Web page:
VGprof is a modified version of gprof used for interpreting the files generated by the vgprof skin for Valgrind.  The output is essentially the same as for normal gprof usage, except that:
  1. any program can be profiled without having to recompile
  2. vgprof works with threaded programs
  3. vgprof can profile within and between shared libraries, as well as the main program.

Getting vgprof

The patches against binutils-2.13 are available here.  Here is a pre-compiled version of vgprof.

Changes to gprof

New somap tag

The vgprof skin can include a new somap record in the vgmon.out file.  These records contain a mapping between a range of virtual addresses and a full path to a shared library.  This allows vgprof itself to extract symbolic information from the shared libraries.

Histograms over the whole address space

Standard gprof only allows histogram records to specify a single address range (that is, if more than one histogram record exists in the file, all much cover the same address range).  Since the vgmon.out files generated by vgprof can contain information about code mapped all over the address space, it includes multiple histogram tags with addresses spread whereever samples were recorded.  I modified gprof to handle a sparse array of histogram samples all over the address space.

Performance improvements with large numbers of symbols

Several algorithms in gprof were sped up (mostly with hash tables) to deal with large numbers of source files and symbols. Unfortunately some algorithms are still too slow, particularly line-level profiling.

Invoking the vgprof skin

The basic form is:
valgrind --skin=vgprof program
By default, this will record function calls graph edges and an instruction count in the histogram. It will not record any basic-block level information or generate an somap.

Command line options are (defaults in bold):
--histo=yes | no
Include histogram information in the output file.
How much code is accounted into each histogram bucket.  The default is 16 bytes per bucket.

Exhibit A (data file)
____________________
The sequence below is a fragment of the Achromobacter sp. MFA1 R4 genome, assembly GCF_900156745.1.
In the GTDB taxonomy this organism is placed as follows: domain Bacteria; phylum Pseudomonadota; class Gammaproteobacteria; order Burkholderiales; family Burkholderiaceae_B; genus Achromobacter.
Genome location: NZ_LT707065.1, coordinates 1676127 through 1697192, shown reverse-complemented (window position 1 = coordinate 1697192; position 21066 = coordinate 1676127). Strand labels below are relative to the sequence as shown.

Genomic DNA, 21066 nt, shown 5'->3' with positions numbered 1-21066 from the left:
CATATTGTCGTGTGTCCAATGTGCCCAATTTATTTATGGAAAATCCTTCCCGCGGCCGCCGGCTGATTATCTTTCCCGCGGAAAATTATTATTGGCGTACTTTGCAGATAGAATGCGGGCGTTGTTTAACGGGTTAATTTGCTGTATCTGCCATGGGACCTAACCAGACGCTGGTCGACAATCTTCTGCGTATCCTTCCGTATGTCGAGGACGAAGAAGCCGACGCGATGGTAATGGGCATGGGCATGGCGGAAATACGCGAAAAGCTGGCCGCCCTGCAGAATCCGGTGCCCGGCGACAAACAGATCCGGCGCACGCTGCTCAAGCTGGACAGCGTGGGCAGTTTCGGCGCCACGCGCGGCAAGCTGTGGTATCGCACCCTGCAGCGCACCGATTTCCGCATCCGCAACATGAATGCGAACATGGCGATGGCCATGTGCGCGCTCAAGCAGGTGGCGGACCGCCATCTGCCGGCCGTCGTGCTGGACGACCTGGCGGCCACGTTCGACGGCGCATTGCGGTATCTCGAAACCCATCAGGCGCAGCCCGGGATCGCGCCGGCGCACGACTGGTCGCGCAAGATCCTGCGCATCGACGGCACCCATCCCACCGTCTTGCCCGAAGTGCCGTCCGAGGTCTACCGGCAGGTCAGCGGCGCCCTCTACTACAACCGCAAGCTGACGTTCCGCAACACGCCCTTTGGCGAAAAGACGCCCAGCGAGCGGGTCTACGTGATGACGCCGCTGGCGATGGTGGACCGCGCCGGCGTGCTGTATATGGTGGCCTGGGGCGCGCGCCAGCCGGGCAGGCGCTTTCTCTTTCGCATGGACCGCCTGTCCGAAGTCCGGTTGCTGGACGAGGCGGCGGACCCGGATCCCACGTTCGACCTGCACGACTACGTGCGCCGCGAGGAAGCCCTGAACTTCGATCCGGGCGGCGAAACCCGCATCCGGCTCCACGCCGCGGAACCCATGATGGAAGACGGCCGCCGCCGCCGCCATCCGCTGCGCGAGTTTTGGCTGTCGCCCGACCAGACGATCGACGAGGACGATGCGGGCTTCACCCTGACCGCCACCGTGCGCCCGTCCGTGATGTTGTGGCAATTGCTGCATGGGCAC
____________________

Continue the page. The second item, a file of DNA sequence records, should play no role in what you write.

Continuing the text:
--units=instructions | walltime | cputime
What is accumulated in the histogram.  Instructions counts x86 instructions executed, with a simple weighting scheme to account for the relative execution times (this is almost completely bogus).  Walltime counts real time, in milliseconds. Since this doesn't count across system calls (at the moment), it doesn't account for any time spent blocked, and is therefore much the same as cputime (which isn't implemented at all yet).
--unit-scale=auto | N
The scale factor applied to each histogram sample before being written to the file.  One of the limitations of the gmon.out file format is that histograms are only 16 bits per bucket, whereas the counts generated by vgprof are often considerably larger.  This is the scale factor applied to the counts as the file is generated to prevent information loss due to clipping.  The default, auto, will determine a power-of-10 scaling factor which prevents any buckets from overflowing.  This is only computed the first time a profile output is generated; subsequent profiles use the same scale factor, even if this would lead to overflow.
--bbcount=yes | no
Include a count of each basic block's usage.
--call-graph=yes | no
Include edges in the control flow of the program (resolution defined by --calls-only)
--calls-only=yes | no
Include only function calls in the call graph.  Otherwise, the call-graph will contain every edge from basic-block to basic-block.
--text-only=yes | no
Only instrument code in the text segment of an object.  This excludes basic blocks which are part of the dynamic linker's mechanism, which only confuses the output (running the program with LD_BIND_NOW set also helps).
--somap=yes | no
Include a set of somap records in the output.
Sets the output file name. The actual name used is[.count], where count is appended if more than one profile file is generated.

Using vgprof to view results

The basic usage is:
vgprof exe vgmon.out [vgmon.out...]
If multiple vgmon.out files are specified, they are added together and treated as one.

The only new command line option is:
This is the path searched when looking up objects listed in an somap record.  This allows profiles to be viewed from a machine other than the one which recorded the profile, while still allowing symbols to be extracted over NFS.
All the options which write out summary gmon.out files are currenly disabled.

VGprof skin client requests

VGprof implements a couple of client requests.  These are:
This dumps out a snapshot of the current profiling information.  If zero is true, then the counters are atomically set to zero after writing out the file.
This zeros the current counters.  This is useful for timing a specific piece of code.
gprof will take multiple vgmon.out files and accumulate the results, so repeatedly using DUMP_PROFILE with zero doesn't actually lose any information.